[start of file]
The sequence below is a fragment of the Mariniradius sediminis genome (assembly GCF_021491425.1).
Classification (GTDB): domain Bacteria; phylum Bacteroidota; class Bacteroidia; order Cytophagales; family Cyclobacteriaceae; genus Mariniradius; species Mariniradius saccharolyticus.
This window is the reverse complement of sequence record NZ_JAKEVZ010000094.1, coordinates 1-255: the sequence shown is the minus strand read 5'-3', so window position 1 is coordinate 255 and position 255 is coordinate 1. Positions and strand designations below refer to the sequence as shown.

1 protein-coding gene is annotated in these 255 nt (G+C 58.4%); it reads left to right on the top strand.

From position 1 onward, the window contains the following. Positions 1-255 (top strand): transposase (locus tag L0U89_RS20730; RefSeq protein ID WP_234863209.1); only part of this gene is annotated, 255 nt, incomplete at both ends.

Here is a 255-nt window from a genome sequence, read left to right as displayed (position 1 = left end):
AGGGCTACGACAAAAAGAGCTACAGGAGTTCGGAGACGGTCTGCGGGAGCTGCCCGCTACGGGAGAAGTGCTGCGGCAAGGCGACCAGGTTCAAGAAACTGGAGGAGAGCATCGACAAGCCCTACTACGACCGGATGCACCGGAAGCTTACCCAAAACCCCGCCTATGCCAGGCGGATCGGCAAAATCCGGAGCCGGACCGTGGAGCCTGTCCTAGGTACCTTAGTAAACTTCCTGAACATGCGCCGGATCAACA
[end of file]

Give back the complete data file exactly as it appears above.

The sequence below is a fragment of the Mariniradius sediminis genome (assembly GCF_021491425.1).
Classification (GTDB): domain Bacteria; phylum Bacteroidota; class Bacteroidia; order Cytophagales; family Cyclobacteriaceae; genus Mariniradius; species Mariniradius saccharolyticus.
This window is the reverse complement of sequence record NZ_JAKEVZ010000094.1, coordinates 1-255: the sequence shown is the minus strand read 5'-3', so window position 1 is coordinate 255 and position 255 is coordinate 1. Positions and strand designations below refer to the sequence as shown.

1 protein-coding gene is annotated in these 255 nt (G+C 58.4%); it reads left to right on the top strand.

From position 1 onward, the window contains the following. Positions 1-255 (top strand): transposase (locus tag L0U89_RS20730; RefSeq protein ID WP_234863209.1); only part of this gene is annotated, 255 nt, incomplete at both ends.

Here is a 255-nt window from a genome sequence, read left to right as displayed (position 1 = left end):
AGGGCTACGACAAAAAGAGCTACAGGAGTTCGGAGACGGTCTGCGGGAGCTGCCCGCTACGGGAGAAGTGCTGCGGCAAGGCGACCAGGTTCAAGAAACTGGAGGAGAGCATCGACAAGCCCTACTACGACCGGATGCACCGGAAGCTTACCCAAAACCCCGCCTATGCCAGGCGGATCGGCAAAATCCGGAGCCGGACCGTGGAGCCTGTCCTAGGTACCTTAGTAAACTTCCTGAACATGCGCCGGATCAACA